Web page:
When do squats get hard? Tips and tricks to not miss
January 8th 2019
After a day of completing my squat workout, I wondered about this, when do squats get hard?
Squats become difficult when you are no longer completing your designed sets and reps. In theory, as you lift more weights, squats are becoming more challenging every workout. So, if you are doing a linear progression program where you are increasing weight every workout, expect squat workouts to be more challenging until you are unable to recover adequately to complete all your sets and reps.
Why are squats so hard?
Squats are difficult because you are pushing your body to new challenges you have not faced yet. While some lifters may have bad technique or form that is causing them to have a terrible squat experience, it just sucks to train legs. It has the potential to make you feel crippled for days. It is really draining since you are utilizing large muscle groups in your legs.
When I first started to barbell squat, I thought 145 lbs for a few sets of 5 reps were difficult. I was not strength training at the time but I was just testing what I was able to do. When I officially started working out in the gym using Starting Strength, I thought 225 lbs for 3 sets of 5 reps were challenging at first. After resetting and following the program (this took a few weeks), I was able to push past my limits. So much so, that I was able to do 275 lbs for at least 1 set of 5 reps at 165 lbs bodyweight. But the journey to get there, 225lbs to 270lbs was an intense struggle. It felt terrible to squat but it felt great to accomplish that task.
I felt like quitting many times but I was stubborn. I was determined to follow the program and get more gains. And with time and patience, I was able to push past many mental hurdles that were in my way.
Why are squats so tiring?
Squats are tiring because they are a full body compound movement that trains the biggest muscles in your body (your legs). In order to make sure you are properly recovered to train a hard squat workout, you must make sure you have adequate sleep and nutrition.
You can feel fatigued from squats for many reasons. If you are a beginner, you simply have not trained squats before and are feeling the full effects of the tired sensation of squatting. However, even experienced and elite lifters can attest that squatting really drains them, since their programming mandates them to do at least moderate volume, moderate intensity squats. So, doing many heavy squats for many reps will wear you out and it will feel like you are seeing stars.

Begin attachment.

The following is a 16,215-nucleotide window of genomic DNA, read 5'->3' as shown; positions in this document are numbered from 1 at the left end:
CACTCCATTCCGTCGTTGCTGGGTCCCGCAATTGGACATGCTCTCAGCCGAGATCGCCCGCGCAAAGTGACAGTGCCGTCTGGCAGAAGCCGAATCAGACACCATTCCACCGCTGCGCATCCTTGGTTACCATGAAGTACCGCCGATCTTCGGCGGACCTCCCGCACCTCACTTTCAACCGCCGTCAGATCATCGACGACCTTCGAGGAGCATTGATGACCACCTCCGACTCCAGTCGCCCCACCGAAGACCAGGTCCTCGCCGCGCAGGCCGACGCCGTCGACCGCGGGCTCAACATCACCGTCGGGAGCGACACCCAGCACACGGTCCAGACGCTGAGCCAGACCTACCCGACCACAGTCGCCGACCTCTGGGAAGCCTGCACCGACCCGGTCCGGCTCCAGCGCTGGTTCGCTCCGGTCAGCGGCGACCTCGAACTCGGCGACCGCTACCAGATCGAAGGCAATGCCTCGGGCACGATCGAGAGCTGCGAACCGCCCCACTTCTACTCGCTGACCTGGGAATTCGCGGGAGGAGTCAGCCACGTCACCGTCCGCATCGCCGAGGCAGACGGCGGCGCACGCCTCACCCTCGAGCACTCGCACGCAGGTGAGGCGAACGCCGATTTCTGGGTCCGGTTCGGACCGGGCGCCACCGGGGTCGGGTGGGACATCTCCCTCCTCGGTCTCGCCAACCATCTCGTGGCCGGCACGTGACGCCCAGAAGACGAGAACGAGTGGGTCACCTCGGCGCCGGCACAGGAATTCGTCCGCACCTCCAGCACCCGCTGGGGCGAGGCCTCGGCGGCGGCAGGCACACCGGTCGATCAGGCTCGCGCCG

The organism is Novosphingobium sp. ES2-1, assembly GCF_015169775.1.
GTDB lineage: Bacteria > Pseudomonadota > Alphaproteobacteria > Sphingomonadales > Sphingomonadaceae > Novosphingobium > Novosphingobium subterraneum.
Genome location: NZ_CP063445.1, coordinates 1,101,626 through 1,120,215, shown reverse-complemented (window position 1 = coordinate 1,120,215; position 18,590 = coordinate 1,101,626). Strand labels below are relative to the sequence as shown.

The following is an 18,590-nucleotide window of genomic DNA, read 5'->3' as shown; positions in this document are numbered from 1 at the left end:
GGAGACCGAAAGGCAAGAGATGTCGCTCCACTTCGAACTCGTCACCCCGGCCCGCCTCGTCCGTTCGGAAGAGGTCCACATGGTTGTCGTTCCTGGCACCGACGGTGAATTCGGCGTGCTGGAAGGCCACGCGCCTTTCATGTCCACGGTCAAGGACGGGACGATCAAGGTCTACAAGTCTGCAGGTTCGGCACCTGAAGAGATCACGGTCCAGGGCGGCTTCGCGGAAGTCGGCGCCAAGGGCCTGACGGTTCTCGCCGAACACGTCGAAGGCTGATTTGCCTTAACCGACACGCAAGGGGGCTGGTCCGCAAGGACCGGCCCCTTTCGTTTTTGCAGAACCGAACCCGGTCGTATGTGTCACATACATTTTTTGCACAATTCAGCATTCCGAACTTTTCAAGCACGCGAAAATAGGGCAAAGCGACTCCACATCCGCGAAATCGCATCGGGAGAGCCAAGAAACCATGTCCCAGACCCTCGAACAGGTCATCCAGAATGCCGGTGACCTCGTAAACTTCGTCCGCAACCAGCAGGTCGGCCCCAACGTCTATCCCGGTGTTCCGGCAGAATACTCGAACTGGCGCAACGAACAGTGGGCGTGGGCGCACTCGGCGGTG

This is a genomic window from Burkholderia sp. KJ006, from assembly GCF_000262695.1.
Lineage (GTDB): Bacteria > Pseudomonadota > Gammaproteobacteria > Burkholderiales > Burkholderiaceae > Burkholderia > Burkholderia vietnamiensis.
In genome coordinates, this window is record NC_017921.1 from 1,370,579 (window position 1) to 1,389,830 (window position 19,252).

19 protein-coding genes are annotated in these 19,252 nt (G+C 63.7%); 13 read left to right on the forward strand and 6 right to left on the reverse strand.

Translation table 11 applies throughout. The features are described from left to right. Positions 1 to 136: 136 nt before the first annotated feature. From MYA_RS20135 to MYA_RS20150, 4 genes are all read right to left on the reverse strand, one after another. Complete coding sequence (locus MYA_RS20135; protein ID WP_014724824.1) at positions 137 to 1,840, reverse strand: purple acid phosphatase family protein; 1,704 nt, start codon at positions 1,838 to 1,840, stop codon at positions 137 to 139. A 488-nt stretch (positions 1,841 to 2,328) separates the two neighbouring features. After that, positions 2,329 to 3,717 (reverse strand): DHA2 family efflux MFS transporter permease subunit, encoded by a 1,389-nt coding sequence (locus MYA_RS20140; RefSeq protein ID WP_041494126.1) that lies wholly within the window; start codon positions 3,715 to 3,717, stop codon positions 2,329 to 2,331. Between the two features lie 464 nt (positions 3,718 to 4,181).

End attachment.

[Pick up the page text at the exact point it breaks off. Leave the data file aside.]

How to squat properly?
Is there a proper squat form? It depends on your goals. For example, if you are a powerlifter, you must squat where your hip crease breaks below parallel. If you are a basketball player, you can get away with doing quarter squats, as you see many famous NBA players like LeBron James and Dwyane Wade doing quarter squats, as recommended by their trainers. But you are not LeBron James or Dwyane Wade. You are just you. And you need to make sure you do the most effective exercise that works for you.
To do the most general squat, these tips will help you set up a good base on what to do when squatting. As you develop and gain more insight on what sport you are competing, you may find that you would want to change some of these tips. But for the average gym goer or to the strength training beginner, here are some tips I found that are great to learn and implement in your squat:
- From your warmups to your working sets, make sure you approach your squats the same way every time. That way, you eliminate any extra variables that can harm your squat. Squat form consistency is important
- Make sure to point your toes at an angle to activate more glutes. If you want to develop a powerful squat, you would want to utilize all your lower body muscles. Activating and developing your glutes are key to overall strength development
- Prevent any knee collapsing inward. If that happens, that is okay! Just know that it is an issue that you will need to correct over time. How? By continuously practicing perfect reps with lighter weight. Ingrain in your body how to squat perfectly. By practicing a perfect squat form, you are training your weak muscles and growing your squat potential
- Have a neutral head position. Why? Because on either end of the extremes, your body is compensating with your back or shoulders, which decreases the stability of your squat form
- When you are squatting up a weight, make sure to drive the bar upward with your back. Often times, you will hear the que “Have a big chest.” Usually, many lifters either have a weak upper back or are not aware of using their back when they are squatting. By actively driving the bar upward with your back, your chest will automatically be elevated.
How many squats should a beginner do?
This really depends on what your goals are. If you are strength training as a beginner and you decided to do a linear progression program, like Starting Strength or Greyskull lp, you will be squatting between 30-45 times a week. Usually, these linear progression programs have you doing 15 working set squats a workout, 2-3 times a week. This does not include your warmup squats.